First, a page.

The proposed increase in the corporate tax rate in President Joe Biden’s landmark infrastructure plan will not result in a significant reduction in corporate investment, according to a new study by the University of Pennsylvania’s Wharton School.

Of greatest interest to Wall Street is Biden’s plan to increase the corporate tax rate from 21% to 28%, which would amount to partially reversing former President Donald Trump’s 2017 tax cuts.

Wharton estimates that increasing the corporate rate to 28% from 2022 to 2031 would generate an additional $ 891.6 billion and, possibly surprisingly, would have little impact on corporate investment in the short term.

The school said this is because companies with significant capital investments may postpone a tax incentive called bonus write-offs until years when the Biden increases could take effect.

Bonus write-offs allow companies to deduct a large portion of the purchase price of certain assets, such as capital goods, immediately instead of having to write down their value over several years. Trump’s 2017 tax cuts doubled the bonus write-off deduction from 50% for qualifying properties to 100%.

“An increase in the statutory corporate tax rate is expected to increase corporate investment in the short term,” the Wharton researchers wrote. “Under the current accelerated depreciation regime, the marginal effective tax rates on corporate investments are low regardless of the key interest rate. As a result, an increase in the corporate tax rate does not have a material impact on the normal return on investment, but tax rents and returns on existing capital.”

Neither the White House nor the Treasury Department immediately responded to CNBC’s request for comment.

Still, Wharton found that the negligible to positive impact of a rate hike on businesses would be offset if Congress approved the American Job Plan’s minimum tax on book income, which would reduce the value of depreciation.

The infrastructure plan marks Biden’s first detailed tax proposal since he took office earlier this year. The mammoth plan is expected to see significant changes as it makes its way through Congress, where Republicans agree in their opposition to the tax hike.

Democrats who choose to pursue the infrastructure plan via a budget vote will need almost unanimous support from their caucus to pass it without GOP support. But Democratic support also remains in question after Senator Joe Manchin, DW.Va., made it clear earlier this week that he’s not a fan of increasing the corporate rate to 28%.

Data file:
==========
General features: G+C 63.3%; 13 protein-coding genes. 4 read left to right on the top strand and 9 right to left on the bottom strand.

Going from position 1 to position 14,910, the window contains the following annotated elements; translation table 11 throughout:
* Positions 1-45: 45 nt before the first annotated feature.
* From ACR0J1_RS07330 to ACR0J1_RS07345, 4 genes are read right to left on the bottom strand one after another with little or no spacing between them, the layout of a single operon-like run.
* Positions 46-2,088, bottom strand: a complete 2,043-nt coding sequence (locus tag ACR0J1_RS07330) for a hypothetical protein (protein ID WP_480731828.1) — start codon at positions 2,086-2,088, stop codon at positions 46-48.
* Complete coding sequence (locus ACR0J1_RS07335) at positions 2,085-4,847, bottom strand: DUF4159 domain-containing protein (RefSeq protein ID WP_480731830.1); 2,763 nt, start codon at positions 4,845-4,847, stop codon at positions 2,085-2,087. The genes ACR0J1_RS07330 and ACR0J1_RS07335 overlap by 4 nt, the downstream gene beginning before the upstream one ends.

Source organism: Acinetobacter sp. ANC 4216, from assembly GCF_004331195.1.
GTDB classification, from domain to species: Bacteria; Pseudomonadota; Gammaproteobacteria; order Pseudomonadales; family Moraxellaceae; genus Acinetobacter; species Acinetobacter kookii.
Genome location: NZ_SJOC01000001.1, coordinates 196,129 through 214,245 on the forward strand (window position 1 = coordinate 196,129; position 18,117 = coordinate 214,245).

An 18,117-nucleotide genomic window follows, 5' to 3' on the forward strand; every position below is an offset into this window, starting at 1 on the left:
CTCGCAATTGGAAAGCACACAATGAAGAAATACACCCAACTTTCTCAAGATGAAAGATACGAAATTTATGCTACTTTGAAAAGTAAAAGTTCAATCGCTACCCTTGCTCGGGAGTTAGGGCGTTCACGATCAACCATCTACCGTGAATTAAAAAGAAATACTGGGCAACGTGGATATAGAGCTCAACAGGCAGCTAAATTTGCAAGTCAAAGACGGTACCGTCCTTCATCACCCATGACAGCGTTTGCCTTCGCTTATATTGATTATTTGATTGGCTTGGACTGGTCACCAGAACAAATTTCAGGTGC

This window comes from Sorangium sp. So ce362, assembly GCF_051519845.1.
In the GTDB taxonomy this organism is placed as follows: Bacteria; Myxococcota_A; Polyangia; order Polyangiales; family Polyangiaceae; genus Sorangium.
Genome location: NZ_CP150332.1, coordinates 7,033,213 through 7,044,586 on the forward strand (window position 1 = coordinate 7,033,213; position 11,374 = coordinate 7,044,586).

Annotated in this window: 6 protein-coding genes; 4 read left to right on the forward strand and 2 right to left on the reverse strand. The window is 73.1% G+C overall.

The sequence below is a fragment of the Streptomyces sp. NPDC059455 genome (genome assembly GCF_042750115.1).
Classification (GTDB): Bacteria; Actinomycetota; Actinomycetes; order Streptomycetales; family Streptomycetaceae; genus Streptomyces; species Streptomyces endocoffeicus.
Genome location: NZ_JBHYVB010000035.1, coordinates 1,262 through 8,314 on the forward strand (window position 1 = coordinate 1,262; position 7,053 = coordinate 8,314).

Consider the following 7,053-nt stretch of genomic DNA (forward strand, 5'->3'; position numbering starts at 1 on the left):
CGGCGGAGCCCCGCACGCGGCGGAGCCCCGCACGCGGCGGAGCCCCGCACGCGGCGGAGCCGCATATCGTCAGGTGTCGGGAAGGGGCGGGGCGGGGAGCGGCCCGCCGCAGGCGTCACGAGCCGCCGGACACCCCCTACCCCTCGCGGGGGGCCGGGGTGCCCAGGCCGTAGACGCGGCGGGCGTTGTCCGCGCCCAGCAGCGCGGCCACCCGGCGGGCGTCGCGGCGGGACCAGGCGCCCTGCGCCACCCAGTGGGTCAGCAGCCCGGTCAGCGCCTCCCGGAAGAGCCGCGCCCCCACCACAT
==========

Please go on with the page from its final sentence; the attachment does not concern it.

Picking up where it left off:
The Biden plan would reduce the federal debt

The school’s most recent study, released Wednesday morning, also found that the American government’s employment plan will generate $ 2.1 trillion in tax revenue and spend $ 2.7 trillion in spending between 2021 and 2030.

By 2050, the proposed tax increases and repairs to American infrastructure will reduce US debt by 6.4% and GDP by 0.8% in 2050 from current law.

“First of all, the federal debt will rise by 1.7 percent by 2031 because of new spending in the [American Jobs Plan] exceeds the new revenue generated, “wrote the researchers.” However, after the new editions of the AJP end in 2029, their tax increases will persist – as a result, the federal debt will decrease by 6.4 percent by 2050 compared to the current legal basis. “

The relatively modest decline in economic growth through 2050 is in large part due to the fact that infrastructure improvements will allow Americans to be more productive in the years to come, the school said.

Repairing transportation infrastructures can, for example, help increase productivity in the long term if US workers spend less time in traffic or commuting around a vulnerable bridge.

“Public investments include new spending on transit infrastructure, research and development, and supply chains for domestic manufacturing,” the researchers wrote. “These are seen as investments in ‘public capital’ that increase the productivity of private capital and labor.”

On the revenue side, the Wharton School noted that the American employment plan would be funded through a combined increase in corporate tax rate, a minimum tax on corporate book income, an increase in the tax rate on foreign profits, and the elimination of tax breaks for fossil fuels.